paperboy ad paperboy book series ad ad link to larger image ad link to larger image ad margaret johnson email


A Writer's World

by Molly Moynahan

How to be Helpful

First, return favors. If someone does you a favor, try to do one back. If someone spends hours helping you solve a writing problem with your book or script or essay, thank them and if you are a Facebook or Twitter person, make the thanks public. It’s good for others to understand even published writers need help, and it’s good to acknowledge that help.

Make yourself available to offer similar aid.

Second, be happy for other people’s success. If you can support another writer by purchasing their book or attending a reading or sharing your delight in something they’ve written, do so. If you can think of anyone that could help your writer friend get more exposure share that information.

morman mailer

Lose the mindset that whispers, “hoard, hide, protect.”

Be mindful of social network announcements and try to comment or share if your friends have a great review or something. This can become burdensome if your friend is one of those people who uses Facebook solely as a marketing tool. Don’t do that. Comment on other people’s status updates. Create a separate page for your “business” if necessary.

Be generous. You have no idea of the effect you can have on a writer searching to find his or her voice. If someone asks for help, see what is required. If it’s something you should be paid for, tell the person, and quote a reasonable fee. It’s healthy to regard yourself as a professional. You are a professional.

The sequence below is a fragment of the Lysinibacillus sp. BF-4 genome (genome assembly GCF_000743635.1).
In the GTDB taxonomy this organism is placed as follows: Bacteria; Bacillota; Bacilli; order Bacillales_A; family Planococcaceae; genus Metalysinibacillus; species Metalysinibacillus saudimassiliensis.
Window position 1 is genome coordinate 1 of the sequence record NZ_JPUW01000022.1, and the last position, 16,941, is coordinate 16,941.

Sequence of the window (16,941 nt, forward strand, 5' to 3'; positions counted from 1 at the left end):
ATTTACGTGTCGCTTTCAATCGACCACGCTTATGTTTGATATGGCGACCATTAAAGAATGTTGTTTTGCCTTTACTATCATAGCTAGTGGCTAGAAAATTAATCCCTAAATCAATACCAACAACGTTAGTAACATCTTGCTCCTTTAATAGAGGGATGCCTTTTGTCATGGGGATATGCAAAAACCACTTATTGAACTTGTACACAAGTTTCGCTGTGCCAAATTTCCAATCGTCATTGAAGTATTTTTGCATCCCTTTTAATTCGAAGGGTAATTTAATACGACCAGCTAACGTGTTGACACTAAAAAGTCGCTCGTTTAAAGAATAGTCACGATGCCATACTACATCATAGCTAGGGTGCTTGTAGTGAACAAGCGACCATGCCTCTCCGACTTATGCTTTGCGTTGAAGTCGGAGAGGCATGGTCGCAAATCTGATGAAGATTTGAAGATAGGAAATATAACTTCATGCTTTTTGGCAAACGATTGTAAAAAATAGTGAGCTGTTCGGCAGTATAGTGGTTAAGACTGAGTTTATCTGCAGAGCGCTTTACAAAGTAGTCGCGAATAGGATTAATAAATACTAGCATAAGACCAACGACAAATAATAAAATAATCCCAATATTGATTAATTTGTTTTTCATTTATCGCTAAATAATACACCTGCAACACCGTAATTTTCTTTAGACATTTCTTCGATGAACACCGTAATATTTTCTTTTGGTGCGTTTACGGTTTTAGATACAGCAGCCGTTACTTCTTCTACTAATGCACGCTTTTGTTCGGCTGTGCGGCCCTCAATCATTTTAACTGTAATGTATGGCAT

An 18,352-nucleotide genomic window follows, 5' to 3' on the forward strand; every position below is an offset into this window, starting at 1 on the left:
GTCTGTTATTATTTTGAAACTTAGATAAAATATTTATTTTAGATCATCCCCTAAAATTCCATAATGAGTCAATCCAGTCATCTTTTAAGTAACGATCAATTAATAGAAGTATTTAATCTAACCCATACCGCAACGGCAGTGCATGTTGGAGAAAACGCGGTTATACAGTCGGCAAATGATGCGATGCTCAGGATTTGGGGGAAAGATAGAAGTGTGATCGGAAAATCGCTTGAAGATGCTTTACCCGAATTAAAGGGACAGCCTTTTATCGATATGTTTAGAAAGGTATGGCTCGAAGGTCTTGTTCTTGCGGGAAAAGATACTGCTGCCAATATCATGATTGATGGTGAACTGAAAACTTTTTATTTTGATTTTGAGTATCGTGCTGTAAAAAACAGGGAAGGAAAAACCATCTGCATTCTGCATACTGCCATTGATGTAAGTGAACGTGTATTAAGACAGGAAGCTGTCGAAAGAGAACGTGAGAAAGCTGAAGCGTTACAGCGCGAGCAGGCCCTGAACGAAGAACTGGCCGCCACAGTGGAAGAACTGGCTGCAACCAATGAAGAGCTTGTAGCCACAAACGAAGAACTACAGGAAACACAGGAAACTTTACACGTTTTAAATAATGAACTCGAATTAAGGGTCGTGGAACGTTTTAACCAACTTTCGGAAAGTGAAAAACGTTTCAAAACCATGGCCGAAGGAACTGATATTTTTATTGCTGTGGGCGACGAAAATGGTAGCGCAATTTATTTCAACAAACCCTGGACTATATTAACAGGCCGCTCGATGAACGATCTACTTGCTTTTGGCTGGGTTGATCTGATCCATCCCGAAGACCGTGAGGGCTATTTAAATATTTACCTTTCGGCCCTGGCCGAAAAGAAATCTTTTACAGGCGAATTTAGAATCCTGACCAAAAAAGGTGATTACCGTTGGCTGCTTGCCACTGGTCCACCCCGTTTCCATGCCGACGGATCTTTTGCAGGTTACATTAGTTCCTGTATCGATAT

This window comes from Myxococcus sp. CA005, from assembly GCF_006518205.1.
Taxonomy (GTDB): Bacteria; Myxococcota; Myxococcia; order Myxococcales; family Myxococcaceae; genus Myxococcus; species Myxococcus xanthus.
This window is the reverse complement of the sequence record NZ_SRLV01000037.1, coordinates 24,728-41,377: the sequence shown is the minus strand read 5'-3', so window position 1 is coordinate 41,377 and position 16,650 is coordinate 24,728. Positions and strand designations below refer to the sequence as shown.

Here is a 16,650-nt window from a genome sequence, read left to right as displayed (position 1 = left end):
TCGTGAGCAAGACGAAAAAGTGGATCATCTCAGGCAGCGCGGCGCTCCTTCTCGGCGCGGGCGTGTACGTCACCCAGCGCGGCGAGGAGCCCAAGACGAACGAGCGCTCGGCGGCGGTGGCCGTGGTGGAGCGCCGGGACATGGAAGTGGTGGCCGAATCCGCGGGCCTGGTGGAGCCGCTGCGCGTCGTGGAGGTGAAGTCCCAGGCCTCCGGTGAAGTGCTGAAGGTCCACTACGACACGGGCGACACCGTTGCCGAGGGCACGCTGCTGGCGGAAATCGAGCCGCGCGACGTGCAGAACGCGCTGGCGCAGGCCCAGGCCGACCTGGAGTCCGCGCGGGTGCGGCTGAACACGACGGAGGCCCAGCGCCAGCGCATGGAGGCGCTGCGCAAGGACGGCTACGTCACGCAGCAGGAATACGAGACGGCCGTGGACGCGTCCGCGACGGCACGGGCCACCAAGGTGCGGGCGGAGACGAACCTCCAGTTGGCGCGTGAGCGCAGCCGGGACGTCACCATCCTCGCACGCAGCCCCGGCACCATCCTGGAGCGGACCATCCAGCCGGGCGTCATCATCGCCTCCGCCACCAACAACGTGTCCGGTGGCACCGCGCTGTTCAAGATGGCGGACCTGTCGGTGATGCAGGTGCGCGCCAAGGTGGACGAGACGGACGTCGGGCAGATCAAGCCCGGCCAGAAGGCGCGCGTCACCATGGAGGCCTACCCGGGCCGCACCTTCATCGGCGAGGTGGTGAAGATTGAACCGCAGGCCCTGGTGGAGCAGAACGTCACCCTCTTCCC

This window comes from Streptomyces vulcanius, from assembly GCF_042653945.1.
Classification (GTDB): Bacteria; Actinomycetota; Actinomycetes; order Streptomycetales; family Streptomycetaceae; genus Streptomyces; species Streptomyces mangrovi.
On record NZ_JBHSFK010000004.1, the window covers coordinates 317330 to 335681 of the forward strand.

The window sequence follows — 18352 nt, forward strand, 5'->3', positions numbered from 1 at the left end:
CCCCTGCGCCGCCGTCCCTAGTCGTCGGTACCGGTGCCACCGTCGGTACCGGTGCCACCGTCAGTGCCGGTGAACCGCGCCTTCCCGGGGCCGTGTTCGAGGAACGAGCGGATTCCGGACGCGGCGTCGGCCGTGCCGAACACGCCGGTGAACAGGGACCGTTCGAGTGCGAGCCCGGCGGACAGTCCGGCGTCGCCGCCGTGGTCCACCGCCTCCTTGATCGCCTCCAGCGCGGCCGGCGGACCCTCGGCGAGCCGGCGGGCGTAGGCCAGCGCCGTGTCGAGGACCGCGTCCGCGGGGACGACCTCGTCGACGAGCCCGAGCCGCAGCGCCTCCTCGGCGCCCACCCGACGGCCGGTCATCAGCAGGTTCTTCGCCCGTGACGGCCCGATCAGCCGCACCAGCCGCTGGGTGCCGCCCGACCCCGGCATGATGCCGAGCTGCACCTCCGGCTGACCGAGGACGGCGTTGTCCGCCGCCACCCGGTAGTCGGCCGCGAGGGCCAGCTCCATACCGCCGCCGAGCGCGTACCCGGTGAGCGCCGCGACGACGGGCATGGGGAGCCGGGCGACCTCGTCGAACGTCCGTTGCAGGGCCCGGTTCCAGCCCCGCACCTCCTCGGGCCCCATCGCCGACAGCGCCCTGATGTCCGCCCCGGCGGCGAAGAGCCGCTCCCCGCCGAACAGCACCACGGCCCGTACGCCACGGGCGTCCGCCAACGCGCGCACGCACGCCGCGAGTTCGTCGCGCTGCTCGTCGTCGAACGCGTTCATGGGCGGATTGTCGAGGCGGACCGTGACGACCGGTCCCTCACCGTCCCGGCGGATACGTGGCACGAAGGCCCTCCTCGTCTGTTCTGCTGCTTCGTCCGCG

harold brodkey

Share your setbacks as well as your successes. It may seem counter-intuitive to reveal failure, but it is a powerful way to connect. Everyone has been disappointed, rejected or ignored. Your story could help another writer persevere.

Both Norman Mailer and Harold Brodkey, two uber successful writers told me how insecure they were about their work, and told me to never give up.

Alice Adams, a wonderful writer, especially of short stories, published many times in The New Yorker, wrote that whenever she isn’t currently published, she feels lost.

alice adams

When I taught at Brooklyn College I used to commute to Manhattan with Alan Ginsberg and he spoke of struggling with his career and the publishing world.

Knowing that writers whom I regarded as immune to self-hatred struggled with their muse and their self-regard, kept me from giving up. Be honest, be encouraging, and be generous. The universe will pay you back a hundred-fold.

Return to home page